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New Theater, New Main Street

By Paul Wachter ’97

Columbia’s Main Street corridor should be the hub of the city: It runs directly north from the South Carolina state capital grounds and abuts the city’s business district. Yet for several decades it has languished, a victim of suburban flight and related economic trends afflicting many American downtowns.
But now a serious effort to revitalize Main [...]

1 Plus 1 Makes Engaging Book

By Dana Mackenzie ’79

One was a math major at Swarthmore, the other was an English major. One of them is detail-oriented, the other likes to look at the big picture first. One teaches at an urban university in the middle of Detroit, the other at a tree-filled campus in suburban Tacoma, Wash.
But what Elizabeth Sherr Sklar ’63 and [...]

Doctor on the Ship, on the Beach, and in the Trenches

By Carol Brévart-Demm

Just before Labor Day 1939, David Goldsmith was out in a rowboat with his parents on Maxinkuckee Lake in northern Indiana. The family idyll was interrupted when their portable radio broadcast the news that Hitler had invaded Poland, sparking the start of World War II. At the time, Goldsmith was a student at Northwestern University [...]

Combating Exploitation

By H.J. Hormel

Civil rights and bioethics may seem like different fields but they started to gel for a Swarthmore alumnus when his copy of Anna Karenina was confiscated as obscene material during an arrest his sophomore year.
Alex Capron ’66, P’15, now a globally recognized legal expert in health policy and medical ethics, was detained during a civil-rights [...]

From the ER to State Senate and Back

By Carol Brévart-Demm

It was on a train somewhere between Madras and Delhi that Josh Green ’92 decided he wanted to become a doctor. After a tough first year at Swarthmore, Green applied for a grant to spend a semester abroad and ended up being recruited to spend a semester at sea as a research assistant to bird-migration [...]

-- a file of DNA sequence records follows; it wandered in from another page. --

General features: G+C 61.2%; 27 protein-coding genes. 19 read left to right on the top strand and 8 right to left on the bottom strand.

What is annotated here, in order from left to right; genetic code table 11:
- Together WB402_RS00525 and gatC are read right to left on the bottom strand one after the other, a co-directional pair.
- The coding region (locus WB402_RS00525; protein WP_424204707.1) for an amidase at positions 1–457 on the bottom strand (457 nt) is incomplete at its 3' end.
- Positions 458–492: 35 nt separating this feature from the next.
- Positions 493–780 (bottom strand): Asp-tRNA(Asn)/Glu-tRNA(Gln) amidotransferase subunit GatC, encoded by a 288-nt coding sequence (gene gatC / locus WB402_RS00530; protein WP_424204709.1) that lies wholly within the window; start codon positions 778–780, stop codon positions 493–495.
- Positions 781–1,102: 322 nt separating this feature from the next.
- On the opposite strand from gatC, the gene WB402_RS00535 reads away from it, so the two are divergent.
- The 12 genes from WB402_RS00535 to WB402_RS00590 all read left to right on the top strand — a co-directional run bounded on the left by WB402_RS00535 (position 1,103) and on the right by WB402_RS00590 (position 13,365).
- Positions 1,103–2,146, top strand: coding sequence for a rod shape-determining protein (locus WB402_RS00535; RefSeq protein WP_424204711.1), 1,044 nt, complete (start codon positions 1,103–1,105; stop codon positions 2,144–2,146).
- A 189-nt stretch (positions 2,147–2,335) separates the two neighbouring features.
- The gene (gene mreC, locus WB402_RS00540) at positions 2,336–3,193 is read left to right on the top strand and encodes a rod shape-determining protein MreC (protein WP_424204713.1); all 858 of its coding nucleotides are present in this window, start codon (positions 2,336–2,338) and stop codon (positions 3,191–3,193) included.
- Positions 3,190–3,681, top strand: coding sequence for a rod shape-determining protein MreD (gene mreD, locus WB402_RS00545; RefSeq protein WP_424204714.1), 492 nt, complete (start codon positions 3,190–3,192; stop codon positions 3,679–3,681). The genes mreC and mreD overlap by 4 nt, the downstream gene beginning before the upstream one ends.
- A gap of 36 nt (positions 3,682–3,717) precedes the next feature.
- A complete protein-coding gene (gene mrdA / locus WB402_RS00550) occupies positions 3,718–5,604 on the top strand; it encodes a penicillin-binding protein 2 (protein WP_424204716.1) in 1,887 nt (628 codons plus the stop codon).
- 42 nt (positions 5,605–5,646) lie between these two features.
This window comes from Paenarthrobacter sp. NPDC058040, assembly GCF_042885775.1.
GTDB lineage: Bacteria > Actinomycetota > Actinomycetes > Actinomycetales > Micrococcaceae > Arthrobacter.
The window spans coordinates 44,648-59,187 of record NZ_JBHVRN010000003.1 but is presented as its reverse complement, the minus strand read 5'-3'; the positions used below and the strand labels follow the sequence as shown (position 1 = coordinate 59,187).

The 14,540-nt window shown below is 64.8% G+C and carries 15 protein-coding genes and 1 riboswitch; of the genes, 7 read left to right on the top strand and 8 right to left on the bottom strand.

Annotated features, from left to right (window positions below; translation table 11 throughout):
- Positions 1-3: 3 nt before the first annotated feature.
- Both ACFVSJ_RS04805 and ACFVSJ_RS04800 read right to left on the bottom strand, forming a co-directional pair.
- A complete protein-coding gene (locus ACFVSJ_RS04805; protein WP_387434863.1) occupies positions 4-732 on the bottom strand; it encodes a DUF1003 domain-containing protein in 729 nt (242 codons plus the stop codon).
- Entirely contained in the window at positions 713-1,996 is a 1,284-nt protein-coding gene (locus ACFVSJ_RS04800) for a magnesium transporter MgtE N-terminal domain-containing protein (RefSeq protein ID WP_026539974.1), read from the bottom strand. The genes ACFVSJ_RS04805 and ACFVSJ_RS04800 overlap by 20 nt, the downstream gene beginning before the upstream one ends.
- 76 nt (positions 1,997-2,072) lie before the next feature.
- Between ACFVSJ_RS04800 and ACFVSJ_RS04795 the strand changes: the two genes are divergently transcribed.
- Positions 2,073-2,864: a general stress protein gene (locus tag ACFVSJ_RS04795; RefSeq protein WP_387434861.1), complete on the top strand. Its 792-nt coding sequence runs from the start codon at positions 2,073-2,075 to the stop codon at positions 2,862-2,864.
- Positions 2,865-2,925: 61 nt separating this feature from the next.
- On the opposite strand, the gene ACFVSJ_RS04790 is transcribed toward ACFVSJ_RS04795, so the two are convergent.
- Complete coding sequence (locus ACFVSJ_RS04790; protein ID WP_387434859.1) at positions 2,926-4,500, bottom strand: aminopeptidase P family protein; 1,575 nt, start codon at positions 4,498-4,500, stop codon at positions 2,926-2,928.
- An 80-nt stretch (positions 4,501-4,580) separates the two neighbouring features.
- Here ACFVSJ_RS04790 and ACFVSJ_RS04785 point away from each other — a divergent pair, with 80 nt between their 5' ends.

A Caribbean Bench Mark

By Carrie Compton

One of the most distinctive professional attributes of recently appointed federal judge Wilma Lewis ’78 is her fervor for her profession—a quality she found in rich supply at the College.
“[Swarthmore professors] had a passion for developing students to their full potential,” says Lewis. “I think it was way back then that it dawned on me [...]

eCounts and Recounts

By Michael Agresta

Like so many Americans, Robert Brownstone ’82 developed an interest in election security and voters’ rights in the aftermath of the flawed 2000 presidential election. Brownstone, however, came to the issue as a specialist in law and IT. Fenwick & West LLP, where he’s practiced for more than 12 years, is a dominant law firm [...]

A Passion for Politics

By Carol Brévart-Demm

As the daughter of a U.S. diplomat, Anne Kolker ’08, an international climate change negotiator with the U.S. Department of State’s Office of Global Change, developed an early and lasting passion for politics and public service. When the time came, she sought a college where she believed she’d find herself among like-minded peers. She wasn’t [...]

Monitoring Misinformation

By H.J. Hormel

With the general election just around the corner, political scientist and blogger Brendan Nyhan ’00 is trying to address media misinformation by helping journalists do a more accurate job of reporting.

The presidential-campaign season is a particularly important time for journalists to have the tools and understanding to provide their own reality checks, says the assistant [...]

Re-election is her Ambition

By Carrie Compton

Desiree Peterkin Bell ’00 has a critical delivery to make—whether or not she’s able to pull it off may ultimately affect the entire nation, perhaps the world. She has until Nov. 6 to help deliver the battleground state of Pennsylvania into the hands of President Barack Obama.
In June, Peterkin Bell was named Pennsylvania’s senior adviser [...]